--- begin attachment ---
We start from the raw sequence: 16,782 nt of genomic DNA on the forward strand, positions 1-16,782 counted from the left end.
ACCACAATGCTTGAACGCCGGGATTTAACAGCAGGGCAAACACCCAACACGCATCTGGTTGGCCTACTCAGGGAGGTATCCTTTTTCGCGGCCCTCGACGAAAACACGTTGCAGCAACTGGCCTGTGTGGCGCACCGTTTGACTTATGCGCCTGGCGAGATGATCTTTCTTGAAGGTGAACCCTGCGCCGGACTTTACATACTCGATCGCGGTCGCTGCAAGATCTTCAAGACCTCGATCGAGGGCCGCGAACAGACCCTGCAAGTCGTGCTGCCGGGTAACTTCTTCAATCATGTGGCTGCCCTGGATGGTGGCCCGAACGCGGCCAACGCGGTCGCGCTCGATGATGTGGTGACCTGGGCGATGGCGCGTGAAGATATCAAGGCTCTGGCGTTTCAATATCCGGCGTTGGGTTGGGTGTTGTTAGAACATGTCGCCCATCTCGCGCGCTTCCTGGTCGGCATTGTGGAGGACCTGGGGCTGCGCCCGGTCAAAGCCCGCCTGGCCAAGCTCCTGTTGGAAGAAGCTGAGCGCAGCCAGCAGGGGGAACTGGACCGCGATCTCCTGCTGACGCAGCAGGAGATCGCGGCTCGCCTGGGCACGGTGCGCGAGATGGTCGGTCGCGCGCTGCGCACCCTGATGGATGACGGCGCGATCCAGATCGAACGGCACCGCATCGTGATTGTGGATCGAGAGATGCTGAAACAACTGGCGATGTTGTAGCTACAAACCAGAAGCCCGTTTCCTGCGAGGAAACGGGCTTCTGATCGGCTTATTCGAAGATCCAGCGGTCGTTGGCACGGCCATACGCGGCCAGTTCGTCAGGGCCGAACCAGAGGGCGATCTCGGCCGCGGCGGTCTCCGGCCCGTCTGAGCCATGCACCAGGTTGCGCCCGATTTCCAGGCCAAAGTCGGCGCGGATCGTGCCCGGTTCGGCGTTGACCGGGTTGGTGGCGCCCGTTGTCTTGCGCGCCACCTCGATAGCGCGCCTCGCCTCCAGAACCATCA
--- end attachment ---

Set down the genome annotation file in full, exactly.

We start from the raw sequence: 16,782 nt of genomic DNA on the forward strand, positions 1-16,782 counted from the left end.
ACCACAATGCTTGAACGCCGGGATTTAACAGCAGGGCAAACACCCAACACGCATCTGGTTGGCCTACTCAGGGAGGTATCCTTTTTCGCGGCCCTCGACGAAAACACGTTGCAGCAACTGGCCTGTGTGGCGCACCGTTTGACTTATGCGCCTGGCGAGATGATCTTTCTTGAAGGTGAACCCTGCGCCGGACTTTACATACTCGATCGCGGTCGCTGCAAGATCTTCAAGACCTCGATCGAGGGCCGCGAACAGACCCTGCAAGTCGTGCTGCCGGGTAACTTCTTCAATCATGTGGCTGCCCTGGATGGTGGCCCGAACGCGGCCAACGCGGTCGCGCTCGATGATGTGGTGACCTGGGCGATGGCGCGTGAAGATATCAAGGCTCTGGCGTTTCAATATCCGGCGTTGGGTTGGGTGTTGTTAGAACATGTCGCCCATCTCGCGCGCTTCCTGGTCGGCATTGTGGAGGACCTGGGGCTGCGCCCGGTCAAAGCCCGCCTGGCCAAGCTCCTGTTGGAAGAAGCTGAGCGCAGCCAGCAGGGGGAACTGGACCGCGATCTCCTGCTGACGCAGCAGGAGATCGCGGCTCGCCTGGGCACGGTGCGCGAGATGGTCGGTCGCGCGCTGCGCACCCTGATGGATGACGGCGCGATCCAGATCGAACGGCACCGCATCGTGATTGTGGATCGAGAGATGCTGAAACAACTGGCGATGTTGTAGCTACAAACCAGAAGCCCGTTTCCTGCGAGGAAACGGGCTTCTGATCGGCTTATTCGAAGATCCAGCGGTCGTTGGCACGGCCATACGCGGCCAGTTCGTCAGGGCCGAACCAGAGGGCGATCTCGGCCGCGGCGGTCTCCGGCCCGTCTGAGCCATGCACCAGGTTGCGCCCGATTTCCAGGCCAAAGTCGGCGCGGATCGTGCCCGGTTCGGCGTTGACCGGGTTGGTGGCGCCCGTTGTCTTGCGCGCCACCTCGATAGCGCGCCTCGCCTCCAGAACCATCA